Immortalization of Human Adipose-Derived Stem Cells as Useful Tool to Produce Cell-Secreted Paracrine Factors for Future Applications in Cell Therapy and Regenerative Medicine

Balducci L1*, Saldarelli M1 and Alessandri G2

Laboratory of cell culture and molecular biology, CARSO Consortium, Valenzano, Bari, Italy

Department of cerebrovascular diseases, IRCCS Foundation neurological Institute “Carlo Besta”, Milan, Italy

*Corresponding Author:
Balducci L
Laboratory of cell culture and molecular biology
CARSO Consortium, Valenzano, Bari
Italy
Tel: +39 011 515 6611
E-mail: [email protected]

Received date:  August 28, 2015; Accepted date: August 31, 2015; Published date: September 03,2015

 
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Abstract

Multipotent mesenchymal stem cells (MSCs) were isolated for the first time by Friedstein from adult bone marrow. During the following years, MSCs were identified and isolated from other tissues such as trabecular bone, skeletal muscle, skin and umbilical cord. Since from their discovery, MSCs became an attractive field of research for Cell-based Therapies (CT) and Regenerative Medicine (RM).

Keywords

HASCs; Immortalization; Cell therapy; Regenerative medicine; Secretome

Editorial

Multipotent mesenchymal stem cells (MSCs) were isolated for the first time by Friedstein from adult bone marrow [1]. During the following years, MSCs were identified and isolated from other tissues such as trabecular bone [2], skeletal muscle [3], skin [4] and umbilical cord [5]. Since from their discovery, MSCs became an attractive field of research for Cell-based Therapies (CT) and Regenerative Medicine (RM). Indeed, it has been widely recognized that MSCs exert immunomodulatory, pro-angiogenic, anti-apoptotic and pro-survival activities and have the ability to regenerate damaged tissues. It is now ascertained that the regenerative properties of MSCs are related to their capability to secrete cytokines and growth factors (paracrine mechanism), rather than to their differentiation potential.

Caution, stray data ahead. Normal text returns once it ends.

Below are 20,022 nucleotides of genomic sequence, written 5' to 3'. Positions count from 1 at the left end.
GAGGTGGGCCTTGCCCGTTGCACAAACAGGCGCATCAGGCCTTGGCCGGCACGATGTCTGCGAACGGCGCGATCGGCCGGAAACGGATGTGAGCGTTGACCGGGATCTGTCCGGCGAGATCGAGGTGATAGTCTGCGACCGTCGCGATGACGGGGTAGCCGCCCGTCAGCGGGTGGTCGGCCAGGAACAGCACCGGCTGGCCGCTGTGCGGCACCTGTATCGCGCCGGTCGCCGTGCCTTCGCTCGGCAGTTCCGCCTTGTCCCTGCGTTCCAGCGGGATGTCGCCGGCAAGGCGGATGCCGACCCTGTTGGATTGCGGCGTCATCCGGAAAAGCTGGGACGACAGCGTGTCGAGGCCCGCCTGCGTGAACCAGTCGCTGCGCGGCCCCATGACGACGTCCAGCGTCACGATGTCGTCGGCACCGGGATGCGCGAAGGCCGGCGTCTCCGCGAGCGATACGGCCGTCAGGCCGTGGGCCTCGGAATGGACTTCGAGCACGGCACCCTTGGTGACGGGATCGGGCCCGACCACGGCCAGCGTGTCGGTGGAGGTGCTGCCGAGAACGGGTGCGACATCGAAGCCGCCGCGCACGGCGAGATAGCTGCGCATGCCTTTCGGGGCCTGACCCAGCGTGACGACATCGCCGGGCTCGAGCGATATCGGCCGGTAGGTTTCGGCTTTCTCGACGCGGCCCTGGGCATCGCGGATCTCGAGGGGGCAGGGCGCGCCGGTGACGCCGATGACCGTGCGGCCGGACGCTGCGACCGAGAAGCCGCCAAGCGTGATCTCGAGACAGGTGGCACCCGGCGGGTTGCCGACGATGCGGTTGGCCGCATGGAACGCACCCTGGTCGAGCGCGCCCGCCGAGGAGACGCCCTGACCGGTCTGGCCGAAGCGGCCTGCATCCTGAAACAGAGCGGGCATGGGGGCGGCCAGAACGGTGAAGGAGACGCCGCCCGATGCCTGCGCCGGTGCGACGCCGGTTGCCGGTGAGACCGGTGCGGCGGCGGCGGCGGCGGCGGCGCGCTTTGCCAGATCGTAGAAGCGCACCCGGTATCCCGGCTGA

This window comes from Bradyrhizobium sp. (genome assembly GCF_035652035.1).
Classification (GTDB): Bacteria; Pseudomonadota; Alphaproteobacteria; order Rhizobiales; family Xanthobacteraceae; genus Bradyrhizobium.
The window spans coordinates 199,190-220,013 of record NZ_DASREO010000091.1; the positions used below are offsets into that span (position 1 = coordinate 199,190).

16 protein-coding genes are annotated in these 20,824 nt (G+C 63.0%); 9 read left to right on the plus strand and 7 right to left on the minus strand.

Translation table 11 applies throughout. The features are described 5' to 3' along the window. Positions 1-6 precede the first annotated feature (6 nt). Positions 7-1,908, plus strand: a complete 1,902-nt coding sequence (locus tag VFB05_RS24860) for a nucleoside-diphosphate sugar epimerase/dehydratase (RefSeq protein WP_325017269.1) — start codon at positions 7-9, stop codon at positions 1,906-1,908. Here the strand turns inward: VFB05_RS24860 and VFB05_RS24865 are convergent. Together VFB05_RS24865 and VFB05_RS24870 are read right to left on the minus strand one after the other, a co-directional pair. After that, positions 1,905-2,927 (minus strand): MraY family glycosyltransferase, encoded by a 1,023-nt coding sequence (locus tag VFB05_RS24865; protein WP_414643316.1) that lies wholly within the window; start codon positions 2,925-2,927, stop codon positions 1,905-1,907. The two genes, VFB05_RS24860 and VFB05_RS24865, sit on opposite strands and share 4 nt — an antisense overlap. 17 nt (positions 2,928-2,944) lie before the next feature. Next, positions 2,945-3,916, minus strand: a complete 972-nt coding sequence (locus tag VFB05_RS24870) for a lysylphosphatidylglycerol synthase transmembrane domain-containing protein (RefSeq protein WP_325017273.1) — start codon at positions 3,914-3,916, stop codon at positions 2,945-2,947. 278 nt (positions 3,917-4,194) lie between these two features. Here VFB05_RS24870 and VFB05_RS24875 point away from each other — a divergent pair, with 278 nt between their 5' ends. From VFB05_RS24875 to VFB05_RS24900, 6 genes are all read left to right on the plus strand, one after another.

Human Adipose-derived Stem Cells (hASCs) are MSCs isolated from adipose tissue. Compared to other MSCs, hASCs have the great advantage to be obtained from human fat specimens with relative feasibility, greater stem cell yields than from other stem cell reservoirs and, most important, minimal invasive procedures.

Several studies have demonstrated that hASCs secrete multifarious cytokines and growth factors. Vascular endothelial Growth factor (VEGF), Hepatocyte Growth factor (HGF), transforming growth factor-beta (TGF-?), Stromal Cell derived Factor-1 α (SDF-1α), and Interleukins 6 and 8 (IL-6,-8) are the most prominent molecules [6-9], however such proteins represent only a minimal portion of the whole hASCs secretome.

Taken together, all the above mentioned points render these cells a very interesting tool for CT and RM [10,11].

To date, hASCs and stromal vascular fractions (SVFs) have been or are currently under investigation in several clinical trials to ascertain their suitability in CT and RM [10]. Over 40 clinical trials using adipose-derived cells conducted in 15 countries have been registered with the NIH, the majority of which are Phase I or Phase I/II safety studies [12]. These studies make use of freshly isolated or cultured and expanded cells; moreover, their administration is by an autologous or allogeneic manner. Thus, some considerations about cell yields, characterization, manipulation and time required to expand cells and patient safety should be done. In fact, in clinical trials involving freshly isolated hASCs defining a precise cell number to be administered and characterizing them (i.e. phenotype, caryotipe and DNA analysis for heterologous applications, etc.) is almost difficult. On the other hand, in clinical trials involving hASCs culture and expansion, the time required to obtain cells could represent an important obstacle in some pathologies where it is important to urgently intervene. Nevertheless, items such as risks associated to technical operations and hypothetical biological aberrations (e.g. DNA mutations) should be evaluated.